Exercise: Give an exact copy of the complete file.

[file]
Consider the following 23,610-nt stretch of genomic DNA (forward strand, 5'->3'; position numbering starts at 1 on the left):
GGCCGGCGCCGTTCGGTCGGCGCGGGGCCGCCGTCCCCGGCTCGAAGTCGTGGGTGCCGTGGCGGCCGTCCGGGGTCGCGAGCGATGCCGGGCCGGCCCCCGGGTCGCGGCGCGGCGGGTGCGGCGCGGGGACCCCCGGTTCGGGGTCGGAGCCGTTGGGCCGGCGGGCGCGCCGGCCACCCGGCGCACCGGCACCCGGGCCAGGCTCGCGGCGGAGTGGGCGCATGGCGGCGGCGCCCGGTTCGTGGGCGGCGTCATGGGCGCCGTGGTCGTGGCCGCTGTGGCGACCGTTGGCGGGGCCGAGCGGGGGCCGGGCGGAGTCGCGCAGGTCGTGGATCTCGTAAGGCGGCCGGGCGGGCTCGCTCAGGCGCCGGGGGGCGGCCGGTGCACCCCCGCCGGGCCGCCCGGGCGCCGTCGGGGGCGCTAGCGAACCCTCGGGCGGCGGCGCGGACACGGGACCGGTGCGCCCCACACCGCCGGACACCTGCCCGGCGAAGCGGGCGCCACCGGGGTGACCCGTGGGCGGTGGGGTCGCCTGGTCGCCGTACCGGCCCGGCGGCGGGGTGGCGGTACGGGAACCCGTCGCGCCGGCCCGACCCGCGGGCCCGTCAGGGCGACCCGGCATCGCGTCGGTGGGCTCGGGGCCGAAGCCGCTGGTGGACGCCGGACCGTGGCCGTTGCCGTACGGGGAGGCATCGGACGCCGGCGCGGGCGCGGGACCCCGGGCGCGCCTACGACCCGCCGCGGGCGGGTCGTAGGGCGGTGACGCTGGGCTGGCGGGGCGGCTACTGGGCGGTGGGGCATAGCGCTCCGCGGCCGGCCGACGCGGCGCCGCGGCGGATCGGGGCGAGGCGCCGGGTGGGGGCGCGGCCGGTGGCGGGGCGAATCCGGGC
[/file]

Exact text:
Consider the following 23,610-nt stretch of genomic DNA (forward strand, 5'->3'; position numbering starts at 1 on the left):
GGCCGGCGCCGTTCGGTCGGCGCGGGGCCGCCGTCCCCGGCTCGAAGTCGTGGGTGCCGTGGCGGCCGTCCGGGGTCGCGAGCGATGCCGGGCCGGCCCCCGGGTCGCGGCGCGGCGGGTGCGGCGCGGGGACCCCCGGTTCGGGGTCGGAGCCGTTGGGCCGGCGGGCGCGCCGGCCACCCGGCGCACCGGCACCCGGGCCAGGCTCGCGGCGGAGTGGGCGCATGGCGGCGGCGCCCGGTTCGTGGGCGGCGTCATGGGCGCCGTGGTCGTGGCCGCTGTGGCGACCGTTGGCGGGGCCGAGCGGGGGCCGGGCGGAGTCGCGCAGGTCGTGGATCTCGTAAGGCGGCCGGGCGGGCTCGCTCAGGCGCCGGGGGGCGGCCGGTGCACCCCCGCCGGGCCGCCCGGGCGCCGTCGGGGGCGCTAGCGAACCCTCGGGCGGCGGCGCGGACACGGGACCGGTGCGCCCCACACCGCCGGACACCTGCCCGGCGAAGCGGGCGCCACCGGGGTGACCCGTGGGCGGTGGGGTCGCCTGGTCGCCGTACCGGCCCGGCGGCGGGGTGGCGGTACGGGAACCCGTCGCGCCGGCCCGACCCGCGGGCCCGTCAGGGCGACCCGGCATCGCGTCGGTGGGCTCGGGGCCGAAGCCGCTGGTGGACGCCGGACCGTGGCCGTTGCCGTACGGGGAGGCATCGGACGCCGGCGCGGGCGCGGGACCCCGGGCGCGCCTACGACCCGCCGCGGGCGGGTCGTAGGGCGGTGACGCTGGGCTGGCGGGGCGGCTACTGGGCGGTGGGGCATAGCGCTCCGCGGCCGGCCGACGCGGCGCCGCGGCGGATCGGGGCGAGGCGCCGGGTGGGGGCGCGGCCGGTGGCGGGGCGAATCCGGGC